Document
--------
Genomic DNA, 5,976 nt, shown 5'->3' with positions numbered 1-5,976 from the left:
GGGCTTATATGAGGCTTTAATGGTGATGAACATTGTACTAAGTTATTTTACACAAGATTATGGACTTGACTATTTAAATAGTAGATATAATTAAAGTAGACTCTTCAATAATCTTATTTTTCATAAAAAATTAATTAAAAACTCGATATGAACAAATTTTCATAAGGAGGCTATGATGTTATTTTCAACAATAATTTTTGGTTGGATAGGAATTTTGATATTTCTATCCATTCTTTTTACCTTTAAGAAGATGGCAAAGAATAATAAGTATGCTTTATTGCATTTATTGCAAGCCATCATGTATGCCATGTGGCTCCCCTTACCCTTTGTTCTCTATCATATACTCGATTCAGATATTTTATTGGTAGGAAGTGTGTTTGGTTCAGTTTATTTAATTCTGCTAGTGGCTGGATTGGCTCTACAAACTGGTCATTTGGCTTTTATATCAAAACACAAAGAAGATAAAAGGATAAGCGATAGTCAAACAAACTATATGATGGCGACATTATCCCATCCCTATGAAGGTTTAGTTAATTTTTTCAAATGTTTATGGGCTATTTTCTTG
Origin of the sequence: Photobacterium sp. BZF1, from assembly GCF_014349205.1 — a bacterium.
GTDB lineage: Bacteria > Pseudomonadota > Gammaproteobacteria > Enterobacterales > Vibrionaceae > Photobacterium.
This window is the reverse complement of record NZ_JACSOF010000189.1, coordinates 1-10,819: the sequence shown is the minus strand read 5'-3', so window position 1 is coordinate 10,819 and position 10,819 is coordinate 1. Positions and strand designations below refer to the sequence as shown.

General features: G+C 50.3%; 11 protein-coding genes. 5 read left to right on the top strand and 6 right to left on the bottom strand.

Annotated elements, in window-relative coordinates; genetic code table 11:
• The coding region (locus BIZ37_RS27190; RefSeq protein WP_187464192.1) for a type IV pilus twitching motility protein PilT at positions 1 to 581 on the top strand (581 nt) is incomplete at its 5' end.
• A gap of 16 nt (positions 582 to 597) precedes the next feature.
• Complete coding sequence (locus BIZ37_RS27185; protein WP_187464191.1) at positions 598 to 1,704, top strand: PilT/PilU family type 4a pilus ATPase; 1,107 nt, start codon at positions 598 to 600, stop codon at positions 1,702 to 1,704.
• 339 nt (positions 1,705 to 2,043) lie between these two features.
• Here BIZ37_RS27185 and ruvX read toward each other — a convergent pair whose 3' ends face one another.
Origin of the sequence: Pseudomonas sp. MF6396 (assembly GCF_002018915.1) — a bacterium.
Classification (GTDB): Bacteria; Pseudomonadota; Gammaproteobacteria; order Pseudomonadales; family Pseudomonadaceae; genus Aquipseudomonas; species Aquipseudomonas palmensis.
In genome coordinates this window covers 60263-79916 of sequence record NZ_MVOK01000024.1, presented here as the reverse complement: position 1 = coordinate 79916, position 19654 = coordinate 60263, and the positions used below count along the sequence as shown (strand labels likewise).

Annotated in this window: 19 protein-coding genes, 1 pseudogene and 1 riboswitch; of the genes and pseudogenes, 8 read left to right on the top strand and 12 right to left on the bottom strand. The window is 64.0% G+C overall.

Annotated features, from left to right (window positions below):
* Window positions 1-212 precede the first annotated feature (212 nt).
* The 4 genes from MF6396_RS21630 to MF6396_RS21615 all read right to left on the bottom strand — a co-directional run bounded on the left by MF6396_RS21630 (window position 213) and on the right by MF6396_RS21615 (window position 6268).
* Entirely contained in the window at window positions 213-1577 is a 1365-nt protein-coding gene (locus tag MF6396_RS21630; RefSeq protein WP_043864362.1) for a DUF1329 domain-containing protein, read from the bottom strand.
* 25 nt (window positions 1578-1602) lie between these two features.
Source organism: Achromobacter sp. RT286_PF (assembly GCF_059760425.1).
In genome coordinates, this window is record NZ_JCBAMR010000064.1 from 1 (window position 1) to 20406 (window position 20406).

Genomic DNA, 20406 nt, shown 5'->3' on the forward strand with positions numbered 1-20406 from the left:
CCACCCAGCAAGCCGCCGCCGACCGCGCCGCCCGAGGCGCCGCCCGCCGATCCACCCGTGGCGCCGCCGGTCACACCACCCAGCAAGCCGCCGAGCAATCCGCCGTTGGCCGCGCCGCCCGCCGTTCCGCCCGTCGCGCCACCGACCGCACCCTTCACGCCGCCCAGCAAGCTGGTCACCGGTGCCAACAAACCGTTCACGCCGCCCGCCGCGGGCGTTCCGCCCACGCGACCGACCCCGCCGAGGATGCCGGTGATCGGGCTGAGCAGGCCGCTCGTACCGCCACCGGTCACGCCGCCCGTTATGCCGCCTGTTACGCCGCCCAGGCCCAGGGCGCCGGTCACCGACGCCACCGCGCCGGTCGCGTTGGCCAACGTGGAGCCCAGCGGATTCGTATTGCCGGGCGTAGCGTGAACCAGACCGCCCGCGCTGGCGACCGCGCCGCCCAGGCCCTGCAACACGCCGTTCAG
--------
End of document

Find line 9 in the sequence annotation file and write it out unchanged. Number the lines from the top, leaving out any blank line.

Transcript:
• A gap of 16 nt (positions 582 to 597) precedes the next feature.